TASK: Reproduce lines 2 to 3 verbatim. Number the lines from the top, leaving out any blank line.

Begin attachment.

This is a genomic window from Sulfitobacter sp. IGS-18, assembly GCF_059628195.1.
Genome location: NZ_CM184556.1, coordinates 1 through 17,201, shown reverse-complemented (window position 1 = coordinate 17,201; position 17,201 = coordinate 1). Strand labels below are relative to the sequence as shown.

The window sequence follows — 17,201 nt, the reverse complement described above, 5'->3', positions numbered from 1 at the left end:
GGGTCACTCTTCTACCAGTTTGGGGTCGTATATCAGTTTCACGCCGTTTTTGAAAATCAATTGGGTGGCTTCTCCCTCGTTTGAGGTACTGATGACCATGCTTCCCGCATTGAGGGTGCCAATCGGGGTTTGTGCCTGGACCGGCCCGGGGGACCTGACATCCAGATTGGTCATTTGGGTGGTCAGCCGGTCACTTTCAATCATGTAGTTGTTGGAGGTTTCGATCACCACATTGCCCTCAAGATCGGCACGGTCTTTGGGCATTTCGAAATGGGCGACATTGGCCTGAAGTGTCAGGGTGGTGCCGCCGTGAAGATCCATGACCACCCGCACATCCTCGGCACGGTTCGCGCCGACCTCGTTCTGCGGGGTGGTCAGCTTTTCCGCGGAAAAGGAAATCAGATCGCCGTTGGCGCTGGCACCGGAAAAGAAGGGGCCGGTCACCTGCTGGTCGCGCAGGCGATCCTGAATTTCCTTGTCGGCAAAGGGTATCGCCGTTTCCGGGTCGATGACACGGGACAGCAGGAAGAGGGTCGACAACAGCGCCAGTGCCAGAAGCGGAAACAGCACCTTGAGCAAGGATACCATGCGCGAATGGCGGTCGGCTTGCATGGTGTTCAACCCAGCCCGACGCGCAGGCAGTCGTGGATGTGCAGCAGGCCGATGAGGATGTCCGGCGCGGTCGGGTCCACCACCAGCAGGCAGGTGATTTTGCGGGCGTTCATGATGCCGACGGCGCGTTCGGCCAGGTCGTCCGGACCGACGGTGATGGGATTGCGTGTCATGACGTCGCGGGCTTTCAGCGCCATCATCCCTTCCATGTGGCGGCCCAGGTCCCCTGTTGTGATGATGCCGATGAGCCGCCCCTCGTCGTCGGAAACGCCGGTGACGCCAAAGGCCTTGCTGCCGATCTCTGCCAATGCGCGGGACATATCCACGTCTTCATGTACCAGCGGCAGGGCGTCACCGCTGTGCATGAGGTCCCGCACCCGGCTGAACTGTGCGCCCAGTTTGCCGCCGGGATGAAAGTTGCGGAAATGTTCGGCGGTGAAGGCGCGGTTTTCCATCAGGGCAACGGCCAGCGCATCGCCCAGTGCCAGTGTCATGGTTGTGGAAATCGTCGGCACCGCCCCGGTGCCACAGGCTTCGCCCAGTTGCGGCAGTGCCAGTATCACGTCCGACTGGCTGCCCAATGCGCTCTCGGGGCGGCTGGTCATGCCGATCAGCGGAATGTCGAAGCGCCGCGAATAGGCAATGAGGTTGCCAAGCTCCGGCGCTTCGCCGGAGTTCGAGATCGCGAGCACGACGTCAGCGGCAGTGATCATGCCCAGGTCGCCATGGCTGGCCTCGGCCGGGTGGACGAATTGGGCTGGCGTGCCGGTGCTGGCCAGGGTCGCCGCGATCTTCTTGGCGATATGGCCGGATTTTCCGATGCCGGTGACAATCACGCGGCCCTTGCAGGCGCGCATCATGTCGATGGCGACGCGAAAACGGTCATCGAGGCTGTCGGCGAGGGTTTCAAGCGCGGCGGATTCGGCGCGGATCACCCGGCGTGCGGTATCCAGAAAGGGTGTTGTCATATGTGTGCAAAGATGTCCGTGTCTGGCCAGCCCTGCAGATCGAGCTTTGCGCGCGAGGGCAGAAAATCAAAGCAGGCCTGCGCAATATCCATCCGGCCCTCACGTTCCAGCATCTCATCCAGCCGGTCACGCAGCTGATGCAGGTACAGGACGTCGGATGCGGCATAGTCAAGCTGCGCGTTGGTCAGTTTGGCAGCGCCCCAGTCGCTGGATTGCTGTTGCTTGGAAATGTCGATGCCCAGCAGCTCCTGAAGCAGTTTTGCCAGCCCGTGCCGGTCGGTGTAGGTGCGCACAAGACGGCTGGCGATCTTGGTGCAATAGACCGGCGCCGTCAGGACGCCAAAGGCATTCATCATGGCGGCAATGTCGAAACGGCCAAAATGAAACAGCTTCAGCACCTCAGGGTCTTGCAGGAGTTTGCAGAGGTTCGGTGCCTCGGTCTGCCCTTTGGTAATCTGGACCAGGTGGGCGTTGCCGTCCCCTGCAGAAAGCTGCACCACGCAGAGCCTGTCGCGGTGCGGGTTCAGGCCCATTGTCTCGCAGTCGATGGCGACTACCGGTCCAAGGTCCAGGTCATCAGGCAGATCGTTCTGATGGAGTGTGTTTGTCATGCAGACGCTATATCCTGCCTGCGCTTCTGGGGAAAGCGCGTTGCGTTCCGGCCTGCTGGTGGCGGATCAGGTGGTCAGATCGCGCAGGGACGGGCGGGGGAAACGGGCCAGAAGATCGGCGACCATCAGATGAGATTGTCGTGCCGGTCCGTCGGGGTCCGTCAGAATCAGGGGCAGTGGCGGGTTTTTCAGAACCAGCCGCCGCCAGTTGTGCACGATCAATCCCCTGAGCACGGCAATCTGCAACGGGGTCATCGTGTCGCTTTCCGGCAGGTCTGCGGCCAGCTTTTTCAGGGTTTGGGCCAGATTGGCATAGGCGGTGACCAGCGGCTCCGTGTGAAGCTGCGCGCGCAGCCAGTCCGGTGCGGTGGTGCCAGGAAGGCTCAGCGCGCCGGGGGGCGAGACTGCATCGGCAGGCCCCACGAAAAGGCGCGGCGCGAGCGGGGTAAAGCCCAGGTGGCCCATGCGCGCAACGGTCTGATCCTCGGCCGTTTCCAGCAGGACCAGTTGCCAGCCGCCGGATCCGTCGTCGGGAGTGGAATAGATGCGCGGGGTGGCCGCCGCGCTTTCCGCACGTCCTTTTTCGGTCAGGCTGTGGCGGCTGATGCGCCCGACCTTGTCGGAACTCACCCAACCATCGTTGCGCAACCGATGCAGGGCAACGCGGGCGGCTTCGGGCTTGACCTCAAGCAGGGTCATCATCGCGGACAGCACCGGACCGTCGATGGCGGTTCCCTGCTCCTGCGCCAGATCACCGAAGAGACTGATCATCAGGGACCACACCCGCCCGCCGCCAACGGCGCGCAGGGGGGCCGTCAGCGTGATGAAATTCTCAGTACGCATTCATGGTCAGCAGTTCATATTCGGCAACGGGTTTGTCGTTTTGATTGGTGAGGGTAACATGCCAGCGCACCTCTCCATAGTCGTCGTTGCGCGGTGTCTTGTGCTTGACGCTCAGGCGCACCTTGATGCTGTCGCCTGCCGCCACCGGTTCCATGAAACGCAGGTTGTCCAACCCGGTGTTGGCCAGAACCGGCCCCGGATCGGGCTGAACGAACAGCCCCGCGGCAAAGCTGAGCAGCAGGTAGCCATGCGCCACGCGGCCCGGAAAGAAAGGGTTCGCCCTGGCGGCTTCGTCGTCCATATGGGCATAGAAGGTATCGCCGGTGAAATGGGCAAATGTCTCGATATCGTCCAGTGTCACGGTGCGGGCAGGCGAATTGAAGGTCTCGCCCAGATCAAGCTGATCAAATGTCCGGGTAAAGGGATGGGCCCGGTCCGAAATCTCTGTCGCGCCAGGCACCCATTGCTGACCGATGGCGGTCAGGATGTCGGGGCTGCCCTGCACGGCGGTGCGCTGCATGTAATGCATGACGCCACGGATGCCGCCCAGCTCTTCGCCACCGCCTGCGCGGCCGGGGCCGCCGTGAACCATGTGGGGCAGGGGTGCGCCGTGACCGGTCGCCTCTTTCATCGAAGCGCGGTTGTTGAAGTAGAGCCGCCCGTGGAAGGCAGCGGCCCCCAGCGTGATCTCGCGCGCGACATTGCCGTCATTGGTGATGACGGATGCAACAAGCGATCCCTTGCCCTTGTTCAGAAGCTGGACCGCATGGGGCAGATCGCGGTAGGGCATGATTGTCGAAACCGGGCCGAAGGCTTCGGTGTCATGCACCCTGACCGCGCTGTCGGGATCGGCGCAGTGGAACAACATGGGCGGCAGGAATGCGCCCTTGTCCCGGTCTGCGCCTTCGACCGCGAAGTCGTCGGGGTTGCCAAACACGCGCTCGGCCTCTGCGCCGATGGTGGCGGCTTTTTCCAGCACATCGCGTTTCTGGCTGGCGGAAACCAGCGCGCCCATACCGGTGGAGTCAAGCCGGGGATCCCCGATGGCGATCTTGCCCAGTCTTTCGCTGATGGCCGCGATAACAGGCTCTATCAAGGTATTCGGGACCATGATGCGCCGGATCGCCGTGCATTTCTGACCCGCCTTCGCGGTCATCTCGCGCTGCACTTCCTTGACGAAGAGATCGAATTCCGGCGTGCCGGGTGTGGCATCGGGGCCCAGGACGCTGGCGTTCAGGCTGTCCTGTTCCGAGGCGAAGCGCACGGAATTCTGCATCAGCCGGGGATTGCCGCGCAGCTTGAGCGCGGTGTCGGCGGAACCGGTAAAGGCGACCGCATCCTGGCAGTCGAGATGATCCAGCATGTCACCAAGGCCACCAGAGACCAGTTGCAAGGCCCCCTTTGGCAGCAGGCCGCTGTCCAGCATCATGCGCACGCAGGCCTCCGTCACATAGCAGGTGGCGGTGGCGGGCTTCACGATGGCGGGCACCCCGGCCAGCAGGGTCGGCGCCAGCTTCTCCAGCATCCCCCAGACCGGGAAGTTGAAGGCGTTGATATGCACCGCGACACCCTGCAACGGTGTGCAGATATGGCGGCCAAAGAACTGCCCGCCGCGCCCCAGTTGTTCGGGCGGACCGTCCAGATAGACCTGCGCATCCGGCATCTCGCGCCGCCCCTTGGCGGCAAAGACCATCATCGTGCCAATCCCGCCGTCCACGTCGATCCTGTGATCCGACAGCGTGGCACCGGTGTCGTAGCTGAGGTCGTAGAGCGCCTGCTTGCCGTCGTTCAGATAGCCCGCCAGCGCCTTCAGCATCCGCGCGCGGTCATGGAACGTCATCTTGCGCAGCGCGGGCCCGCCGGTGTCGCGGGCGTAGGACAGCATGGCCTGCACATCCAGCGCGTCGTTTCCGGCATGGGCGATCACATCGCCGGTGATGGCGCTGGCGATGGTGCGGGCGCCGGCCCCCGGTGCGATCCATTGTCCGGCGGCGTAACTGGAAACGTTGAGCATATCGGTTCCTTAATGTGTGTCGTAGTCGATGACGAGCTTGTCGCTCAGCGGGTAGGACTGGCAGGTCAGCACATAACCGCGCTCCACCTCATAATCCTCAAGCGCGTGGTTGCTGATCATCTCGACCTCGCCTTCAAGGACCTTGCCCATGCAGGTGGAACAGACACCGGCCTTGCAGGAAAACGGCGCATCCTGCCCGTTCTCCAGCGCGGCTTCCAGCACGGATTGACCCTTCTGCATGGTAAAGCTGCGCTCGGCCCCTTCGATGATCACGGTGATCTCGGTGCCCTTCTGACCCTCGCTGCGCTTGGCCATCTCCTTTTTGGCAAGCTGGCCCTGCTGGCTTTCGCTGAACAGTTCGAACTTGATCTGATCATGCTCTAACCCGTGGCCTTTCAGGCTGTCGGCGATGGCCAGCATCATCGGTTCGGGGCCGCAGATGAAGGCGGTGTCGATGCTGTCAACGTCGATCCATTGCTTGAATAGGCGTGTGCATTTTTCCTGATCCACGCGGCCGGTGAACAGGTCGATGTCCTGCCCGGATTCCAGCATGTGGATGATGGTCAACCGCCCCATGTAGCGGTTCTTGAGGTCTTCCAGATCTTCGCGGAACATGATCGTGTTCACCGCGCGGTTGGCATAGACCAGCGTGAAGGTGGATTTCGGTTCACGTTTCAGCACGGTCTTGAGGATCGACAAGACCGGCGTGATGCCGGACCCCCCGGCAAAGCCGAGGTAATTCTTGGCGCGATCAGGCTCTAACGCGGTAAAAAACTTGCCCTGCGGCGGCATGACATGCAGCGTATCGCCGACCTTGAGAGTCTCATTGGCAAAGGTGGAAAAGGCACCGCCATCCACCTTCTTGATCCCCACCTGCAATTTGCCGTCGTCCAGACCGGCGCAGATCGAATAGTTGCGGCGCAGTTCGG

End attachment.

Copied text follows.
Genome location: NZ_CM184556.1, coordinates 1 through 17,201, shown reverse-complemented (window position 1 = coordinate 17,201; position 17,201 = coordinate 1). Strand labels below are relative to the sequence as shown.

The window sequence follows — 17,201 nt, the reverse complement described above, 5'->3', positions numbered from 1 at the left end: